"It's so difficult to believe," said one woman who did not wish to be named. "She seems like such a good woman. This is a terrible shock to us all."
Parker's 3 bedroom cottage is sparsely furnished. She has no radio or television, but there are many reminders of the children she has devoted her adult life to - her living room is full of dolls and a large rocking horse stands inside the front door.
Each weekend half a dozen young girls from the village muck out the stables behind the cottage where Parker keeps her ponies. A small, sprightly woman, she showed little surprise yeasterday when she was confronted as she fed and groomed her ponies. "I have absolutely no comment to make," she said.
According to her sister Wendy, Parker is living the life she always dreamed of as a girl. Wendy said at her home in New Zealand: "In general she has led a law-abiding life, and now deeply regrets what happened all those years ago. The crime she committed was terrible, but she has been paying her debt to society for 40yrs by keeping away from other people and getting on with her own life."
Parker took five years to realise the enormity of her crime, said Wendy, but now is so repentant she spends most of her time praying. Her next door neighbour, Joyce Hookins, said, She is very quiet and always very business-like in her dealings with people around here. But she has always seemed very nice, and she clearly loves children. She has never said anything to us about her past. We didn't even know she was from New Zealand."
In the film, which will be shown on Sky Movies tomorrow, Parker, was played by Melanie Lynskey and the part of Hulme was taken by Kate Winslet. It shows the girls luring Parker's mother Honora to a park overlooking Christchurch, where they took turns clubbing her to death.
There were allegations, never proved, that the two girls were lesbian lovers. The murder trial in August 1954 was reported world-wide, getting front page coverage in the Daily Express. The case shook the conservative, English-style society in NZ. The prosecutor called it "a coldly, callously planned murder committed by two highly intelligent and sound but precocious and dirty-minded little girls".
Such was the publicity surrounding the story that on the second day of the trial in Christchurch, women were trampled in the stampede to get seats in the courthouse. At the time the girls never denied the crime and did little to hide their guilt. Defence lawyers argued they were insane and not responisible for their actions.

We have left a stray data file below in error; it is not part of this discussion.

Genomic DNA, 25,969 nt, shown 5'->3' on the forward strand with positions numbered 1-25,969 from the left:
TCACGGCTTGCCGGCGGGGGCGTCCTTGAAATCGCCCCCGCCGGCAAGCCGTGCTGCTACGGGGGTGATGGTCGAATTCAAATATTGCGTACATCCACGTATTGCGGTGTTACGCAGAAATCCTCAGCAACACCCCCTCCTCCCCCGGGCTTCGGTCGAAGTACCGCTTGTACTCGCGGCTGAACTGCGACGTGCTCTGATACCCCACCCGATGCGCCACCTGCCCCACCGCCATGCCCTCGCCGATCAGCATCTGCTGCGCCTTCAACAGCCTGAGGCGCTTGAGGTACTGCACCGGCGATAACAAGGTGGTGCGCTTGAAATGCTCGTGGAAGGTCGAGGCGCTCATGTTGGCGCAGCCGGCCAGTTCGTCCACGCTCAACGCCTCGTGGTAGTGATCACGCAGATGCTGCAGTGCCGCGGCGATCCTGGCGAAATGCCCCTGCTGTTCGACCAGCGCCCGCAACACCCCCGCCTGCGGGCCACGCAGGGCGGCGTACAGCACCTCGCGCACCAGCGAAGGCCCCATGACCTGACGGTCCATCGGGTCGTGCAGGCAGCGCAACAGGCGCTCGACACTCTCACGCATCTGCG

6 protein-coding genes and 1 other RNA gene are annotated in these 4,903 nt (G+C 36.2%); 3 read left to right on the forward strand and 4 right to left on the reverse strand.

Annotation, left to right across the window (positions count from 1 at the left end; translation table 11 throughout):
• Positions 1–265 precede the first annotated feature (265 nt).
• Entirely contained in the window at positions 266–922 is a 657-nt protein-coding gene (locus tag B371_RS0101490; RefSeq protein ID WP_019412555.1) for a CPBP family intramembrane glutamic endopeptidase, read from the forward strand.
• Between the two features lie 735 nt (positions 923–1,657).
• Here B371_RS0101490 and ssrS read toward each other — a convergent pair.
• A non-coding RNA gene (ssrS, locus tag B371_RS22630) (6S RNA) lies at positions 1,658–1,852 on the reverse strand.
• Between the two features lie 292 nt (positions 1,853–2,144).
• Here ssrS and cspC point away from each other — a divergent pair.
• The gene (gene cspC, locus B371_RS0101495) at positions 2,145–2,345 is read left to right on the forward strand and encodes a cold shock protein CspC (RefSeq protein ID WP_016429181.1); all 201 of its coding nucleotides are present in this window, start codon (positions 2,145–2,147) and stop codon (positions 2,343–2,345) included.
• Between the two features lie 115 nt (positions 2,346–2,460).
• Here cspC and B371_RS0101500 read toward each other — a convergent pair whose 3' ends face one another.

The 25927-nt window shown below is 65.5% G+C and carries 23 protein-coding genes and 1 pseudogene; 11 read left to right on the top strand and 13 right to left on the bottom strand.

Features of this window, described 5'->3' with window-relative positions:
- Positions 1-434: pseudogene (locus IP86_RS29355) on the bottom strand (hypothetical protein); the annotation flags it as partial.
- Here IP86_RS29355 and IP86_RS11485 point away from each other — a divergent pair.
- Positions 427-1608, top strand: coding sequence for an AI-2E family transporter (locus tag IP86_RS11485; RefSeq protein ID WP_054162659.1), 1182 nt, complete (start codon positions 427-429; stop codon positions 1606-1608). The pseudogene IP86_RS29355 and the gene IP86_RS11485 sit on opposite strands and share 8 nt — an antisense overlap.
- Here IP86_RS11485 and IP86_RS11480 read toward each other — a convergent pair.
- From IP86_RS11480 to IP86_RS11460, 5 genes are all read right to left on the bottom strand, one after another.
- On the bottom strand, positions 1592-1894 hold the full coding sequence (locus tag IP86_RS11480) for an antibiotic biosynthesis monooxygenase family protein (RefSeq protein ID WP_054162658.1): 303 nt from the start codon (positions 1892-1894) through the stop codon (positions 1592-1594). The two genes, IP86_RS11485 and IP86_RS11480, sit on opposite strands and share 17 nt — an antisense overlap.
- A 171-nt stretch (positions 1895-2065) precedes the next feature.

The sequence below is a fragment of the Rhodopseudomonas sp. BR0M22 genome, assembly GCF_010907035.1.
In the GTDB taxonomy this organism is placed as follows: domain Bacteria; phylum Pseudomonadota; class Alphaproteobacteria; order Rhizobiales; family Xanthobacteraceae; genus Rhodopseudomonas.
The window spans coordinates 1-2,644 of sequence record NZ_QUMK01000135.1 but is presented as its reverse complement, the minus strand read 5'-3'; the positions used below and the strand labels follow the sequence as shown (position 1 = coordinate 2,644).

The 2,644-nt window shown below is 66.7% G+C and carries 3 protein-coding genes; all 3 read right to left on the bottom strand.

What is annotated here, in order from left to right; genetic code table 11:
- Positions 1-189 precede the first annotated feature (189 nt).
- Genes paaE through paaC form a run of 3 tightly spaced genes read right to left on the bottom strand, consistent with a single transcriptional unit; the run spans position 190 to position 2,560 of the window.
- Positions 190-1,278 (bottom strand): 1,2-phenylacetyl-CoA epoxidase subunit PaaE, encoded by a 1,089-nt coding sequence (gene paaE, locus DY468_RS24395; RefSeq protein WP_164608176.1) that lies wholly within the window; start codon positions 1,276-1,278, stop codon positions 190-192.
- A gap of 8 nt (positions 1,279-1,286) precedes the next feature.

The film HC tries to explain the crime as the result of an abnormally intense friendship. On its release in Britain Hulme denied the portrayal of the two girls as being psychologically deviant or lesbian. Police were baffled about the motive for the murder. One theory is that the teenagers were angry that Parker's mother was refusing to allow her to join Hulme, who was moving to South Africa with her family.
The film makers drew heavily on diaries which Parker kept before the murder, in which she described herself as an outcast at school and misunderstood at home. Hulme also turned to religion after her release from prison, becoming a member of the Mormon church before turning her hand to crime writing. She has had much success with her Victorian mystery books, which feature Police Superintendent Pitt and Inspector Monk, in the United States where three million copies are in print. A sense of persecution emerges in most of her work in which she frequently attempts to distinguish between right and wrong. Hulme said in 1995 she was disappointed the story had surfaced again. For both Parker and Hulme it is a story which will without doubt return to haunt them for many more years.
The pair have never been in contact since their release from prison. Hulme was not aware that Parker was also living in the UK and when The Express broke the news to her last night she was taken aback. "I had no idea where Pauline was living," said Hulme. "I have not seen or heard from her in all these years."
Speaking from her luxurious home, a converted farm building at Portmahomack, Easter Ross, in the Scottish Highlands, she said she had no plans to contact her.
I have to say my immediate reaction to this was to be utterly appalled. I am sure most of us would agree that this was the worst possible thing that could have happened. Having said that of course one must admit to be being overwhelmed with curiosity: what on earth will she SAY?
The discovery of Parker has been the lead item on both national TV channels here in NZ over the last few days. Most of it was heartbreaking - I was simultaneously fascinated and appalled. The camera shots they broadcast (on TV3) of Parker were taken with a hidden camera while the journalist pretended to be on her property for a completely different purpose. The following day, the TV1 reporter interviewed locals in Parker's home village who said they were surprised by her hitherto unknown past, but they would rally round and give her what ever support she needed. Unspoken was the thought that they would also protect her from the media...
Everyone who has worked on the P? story over the past few years have said many times how easy it would be to find her - but they choose not to. But there were obviously people out there who were lacking enough in scruples to do it anyway. I really wish they hadn't. I feel as sad for her now she's been dragged to the light as I did when her on-screen counterpart screamed for her loss at the end of the film ...
Fact is, we should all, simply from being interested, share the blame for her being forced to relive a painful experience. I can only hope that no longer having to live in secret and finding support instead of condemnation might actually help her get a sense of closure.